|Column Tag:||Inside Info
Without The Build Cycle
Dynamic languages like Dylan turn the clock back twenty years
By Chris Espinosa, Apple Computer, MacTech Magazine Regular Contributor
When we first started shipping applications from Apple in 1977, some programmers worked with assemblers, and small bits of work were hand-coded in machine language using the built-in mini-assembler in the Apple II, but most of the software products we shipped in 1977 were written in BASIC.
Though I wrote some code, most of what I did was documentation of other peoples programs. For me there was a certain joy to working with a program written in BASIC. First, I could read the code. Everything shipped in source-code form, and if a program had a bug, I could list the offending lines, fix the value of a variable interactively, and run from a given line number. When I called the programmer to discuss the bug, I could help isolate it to a specific line, make the change myself, and save the fix permanently in my copy.
Programmers had similar power, to stop an application, interactively examine the values of variables, and resume. When I went to college and learned FORTRAN and Pascal, I wondered why we were being forced to take a step backwards! All my programs could do is execute or abort. I couldnt examine variables or program state from the shell. I couldnt list the program as it was in memory; I had to go to a separate source code file, which the compiler may or may not have been interpreting in the way I expected it.
Because I wasnt writing anything that demanded great speed, I didnt appreciate the value of using a compiled language versus an interpreted one. All I saw was the distance that the compiler put between me and my code.
The whole build cycle I saw as a mixed blessing. Yes, it introduced more delays and complexities into the process. But with build files and version control, people could manage much larger projects than could be put together with modules of BASIC programs. One of the last large programs I worked on was the interactive demo for the Apple ///, which was composed of a number of Business BASIC programs chained together. They had to be split up to be manageable, but doing so created a configuration nightmare.
Today static compilation is the reality that most programmers live in. Build systems have their own complexities and problems, of course, and the debate between project-based systems like Code Warrior and Symantec and script-based systems like MPW and UNIX will probably not end soon. But both systems have built up collections of auxiliary tools, common practices, and years of lore to build large projects with them.
In many ways the shape of a software engineering organization and product schedule is determined by the build cycle. The edit/compile/debug rhythm of the individual programmer is echoed in the develop/integrate/test cycle of the project, which itself drives the alpha/beta/final cycle (and in many ways runs the progress of successive generations of upgrades). The belief that product evolution is divided into distinct phases grows naturally out of a software development technique that is divided into similar phases: plan, implement, process, evaluate.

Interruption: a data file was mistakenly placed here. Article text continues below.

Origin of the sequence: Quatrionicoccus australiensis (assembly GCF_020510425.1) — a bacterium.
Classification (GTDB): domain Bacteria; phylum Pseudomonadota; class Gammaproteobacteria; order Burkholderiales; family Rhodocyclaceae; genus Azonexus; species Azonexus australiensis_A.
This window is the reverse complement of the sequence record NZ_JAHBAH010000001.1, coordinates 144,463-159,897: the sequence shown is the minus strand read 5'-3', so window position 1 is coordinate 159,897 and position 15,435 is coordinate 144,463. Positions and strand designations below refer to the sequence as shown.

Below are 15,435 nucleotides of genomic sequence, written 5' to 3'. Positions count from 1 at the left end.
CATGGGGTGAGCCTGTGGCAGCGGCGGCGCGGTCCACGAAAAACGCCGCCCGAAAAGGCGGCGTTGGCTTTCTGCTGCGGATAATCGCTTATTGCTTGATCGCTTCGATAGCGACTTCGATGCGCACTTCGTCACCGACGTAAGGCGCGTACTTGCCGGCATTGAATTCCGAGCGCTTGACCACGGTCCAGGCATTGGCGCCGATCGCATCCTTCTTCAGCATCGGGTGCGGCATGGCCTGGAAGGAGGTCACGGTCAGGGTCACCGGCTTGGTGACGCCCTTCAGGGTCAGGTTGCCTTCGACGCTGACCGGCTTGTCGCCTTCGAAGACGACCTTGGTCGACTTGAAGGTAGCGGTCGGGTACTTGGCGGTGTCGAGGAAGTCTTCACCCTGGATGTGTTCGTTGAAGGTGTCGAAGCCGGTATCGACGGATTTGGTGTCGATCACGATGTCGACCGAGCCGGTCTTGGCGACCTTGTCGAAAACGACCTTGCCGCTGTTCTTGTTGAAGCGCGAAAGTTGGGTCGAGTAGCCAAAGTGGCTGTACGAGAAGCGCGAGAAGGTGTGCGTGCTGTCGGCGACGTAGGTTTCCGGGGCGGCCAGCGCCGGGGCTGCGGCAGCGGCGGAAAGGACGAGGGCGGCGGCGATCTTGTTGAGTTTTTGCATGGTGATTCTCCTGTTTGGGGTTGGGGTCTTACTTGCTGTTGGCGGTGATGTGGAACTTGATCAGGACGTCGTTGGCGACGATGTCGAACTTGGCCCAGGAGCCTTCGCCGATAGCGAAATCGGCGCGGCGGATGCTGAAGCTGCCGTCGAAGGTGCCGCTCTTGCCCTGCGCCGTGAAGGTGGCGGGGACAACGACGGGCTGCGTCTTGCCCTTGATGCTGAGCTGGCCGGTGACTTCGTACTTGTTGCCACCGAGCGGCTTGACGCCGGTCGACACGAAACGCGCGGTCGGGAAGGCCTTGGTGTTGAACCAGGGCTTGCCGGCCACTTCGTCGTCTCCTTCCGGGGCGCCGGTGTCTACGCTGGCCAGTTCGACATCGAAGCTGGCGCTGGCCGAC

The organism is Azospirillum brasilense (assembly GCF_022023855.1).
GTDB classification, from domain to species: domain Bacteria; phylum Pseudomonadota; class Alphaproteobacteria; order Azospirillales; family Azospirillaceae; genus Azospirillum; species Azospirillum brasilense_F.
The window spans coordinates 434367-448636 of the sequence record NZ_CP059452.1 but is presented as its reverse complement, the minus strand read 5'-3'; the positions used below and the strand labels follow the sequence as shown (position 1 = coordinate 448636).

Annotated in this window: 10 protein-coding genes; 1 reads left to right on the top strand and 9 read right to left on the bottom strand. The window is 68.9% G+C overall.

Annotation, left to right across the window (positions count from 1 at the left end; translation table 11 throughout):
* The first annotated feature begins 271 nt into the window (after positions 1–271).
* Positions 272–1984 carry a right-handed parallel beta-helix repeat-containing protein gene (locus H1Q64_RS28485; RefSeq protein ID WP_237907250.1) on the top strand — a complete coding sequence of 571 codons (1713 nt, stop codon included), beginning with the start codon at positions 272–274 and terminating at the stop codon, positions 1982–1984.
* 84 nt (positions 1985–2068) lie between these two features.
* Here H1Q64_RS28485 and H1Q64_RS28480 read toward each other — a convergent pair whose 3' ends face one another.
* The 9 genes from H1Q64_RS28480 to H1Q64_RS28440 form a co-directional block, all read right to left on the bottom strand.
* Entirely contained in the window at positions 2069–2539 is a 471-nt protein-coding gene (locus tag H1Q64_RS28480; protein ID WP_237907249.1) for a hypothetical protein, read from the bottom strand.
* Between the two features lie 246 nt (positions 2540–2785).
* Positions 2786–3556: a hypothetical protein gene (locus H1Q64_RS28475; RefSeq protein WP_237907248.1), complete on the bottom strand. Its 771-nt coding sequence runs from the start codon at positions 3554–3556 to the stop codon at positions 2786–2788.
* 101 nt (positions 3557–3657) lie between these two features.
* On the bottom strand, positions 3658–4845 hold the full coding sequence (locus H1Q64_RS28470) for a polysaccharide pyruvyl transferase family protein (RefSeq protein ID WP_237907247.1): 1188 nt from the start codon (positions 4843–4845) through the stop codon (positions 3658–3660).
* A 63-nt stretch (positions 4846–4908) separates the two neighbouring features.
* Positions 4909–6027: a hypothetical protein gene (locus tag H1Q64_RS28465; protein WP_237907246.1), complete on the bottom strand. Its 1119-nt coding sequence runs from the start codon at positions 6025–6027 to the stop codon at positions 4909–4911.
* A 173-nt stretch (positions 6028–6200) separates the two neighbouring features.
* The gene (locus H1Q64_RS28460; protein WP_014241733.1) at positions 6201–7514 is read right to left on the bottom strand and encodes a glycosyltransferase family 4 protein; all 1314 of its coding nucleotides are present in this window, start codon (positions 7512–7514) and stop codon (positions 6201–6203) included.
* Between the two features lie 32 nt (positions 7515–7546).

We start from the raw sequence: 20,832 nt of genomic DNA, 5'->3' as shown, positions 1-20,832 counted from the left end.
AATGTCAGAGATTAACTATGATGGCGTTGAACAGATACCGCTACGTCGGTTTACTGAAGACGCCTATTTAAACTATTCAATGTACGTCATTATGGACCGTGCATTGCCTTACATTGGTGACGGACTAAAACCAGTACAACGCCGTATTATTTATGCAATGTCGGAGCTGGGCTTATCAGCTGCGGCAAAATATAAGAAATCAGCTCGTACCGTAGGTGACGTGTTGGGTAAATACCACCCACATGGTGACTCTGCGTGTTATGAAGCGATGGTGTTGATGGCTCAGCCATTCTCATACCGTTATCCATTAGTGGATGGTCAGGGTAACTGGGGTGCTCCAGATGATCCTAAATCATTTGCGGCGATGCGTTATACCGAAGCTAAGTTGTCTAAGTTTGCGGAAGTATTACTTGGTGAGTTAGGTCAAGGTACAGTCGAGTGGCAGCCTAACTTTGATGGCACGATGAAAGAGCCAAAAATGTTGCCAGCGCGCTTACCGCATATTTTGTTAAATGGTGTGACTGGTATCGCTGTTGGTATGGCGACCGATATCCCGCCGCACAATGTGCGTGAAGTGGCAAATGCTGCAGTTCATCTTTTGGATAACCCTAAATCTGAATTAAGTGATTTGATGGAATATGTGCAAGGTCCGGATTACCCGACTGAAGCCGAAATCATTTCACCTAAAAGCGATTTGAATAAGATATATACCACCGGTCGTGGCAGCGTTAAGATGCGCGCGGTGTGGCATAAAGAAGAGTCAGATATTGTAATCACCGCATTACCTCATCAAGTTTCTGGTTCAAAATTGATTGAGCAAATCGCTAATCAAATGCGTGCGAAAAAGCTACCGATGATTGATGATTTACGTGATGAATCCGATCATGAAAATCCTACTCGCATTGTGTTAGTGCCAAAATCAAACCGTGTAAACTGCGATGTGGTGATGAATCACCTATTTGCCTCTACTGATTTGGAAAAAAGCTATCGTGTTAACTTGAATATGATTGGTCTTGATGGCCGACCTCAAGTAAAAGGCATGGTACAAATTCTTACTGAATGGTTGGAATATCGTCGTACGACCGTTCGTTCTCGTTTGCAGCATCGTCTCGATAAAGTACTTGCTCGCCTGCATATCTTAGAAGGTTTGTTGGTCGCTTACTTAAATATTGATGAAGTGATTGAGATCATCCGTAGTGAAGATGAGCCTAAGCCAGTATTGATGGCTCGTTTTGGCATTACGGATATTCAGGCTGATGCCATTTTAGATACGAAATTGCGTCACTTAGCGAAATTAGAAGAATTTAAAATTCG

Given this, what happens if the build cycle is eliminated? Dynamic languages like Dylan turn the clock back twenty years, back to the interactive character of BASIC programming, but with the efficiency of compiled code. With a dynamic language, the programmer is able to examine live variables, execute code to evaluate expressions, or even change source code while its running. In a completely dynamic development environment, its conceivable that once a programmer gets the superstructure of the application running, it wouldnt be necessary to quit it to develop more code. The development environment and the application would run side by side as separate processes, and the development environment could add new objects and methods to the application as it runs.
In this kind of environment there would be essentially no build cycle. Youd test and integrate each piece of functionality as you wrote it, method by method. Planning, implementation, and evaluation play tag with each other; you can hop from one to another at whim. Bugs wouldnt pile up through the testing cycle, waiting for the next major build; theyd be caught and fixed then and there (and the side effects of their fixes would be noticed sooner).
What happens to the release cycle when the need for a big integration build is reduced? What happens to the separation of engineering and testing teams when testing can conceivably work on the live code as its written? How do programmers step back and get perspective on a program, when the environment gives them instant gratification for incremental evolution?
We can look at the ungainliness of HyperCard stacks, and the proliferation of drop-in architectures (like Photoshop plug-ins and Mac control panels) to get some warnings about what might happen in a more dynamic world. When programmers have more freedom and faster turnaround, they dont necessarily use it to make things simpler or clearer. To the end user, the dynamic programming revolution could be seen as a maze of organic, ever-changing entities, assembled without planning or foresight. (Kind of like the Internet).
To be most useful, dynamic programming environments will have to be approached very carefully. Rapid turnaround has the power to make programming more fluid and free-form, and eliminate the artificial discipline of the build cycle. We may have to learn new disciplines, however, to make sure that the programs resulting from dynamic development are clear, simple, and straightforward to end users.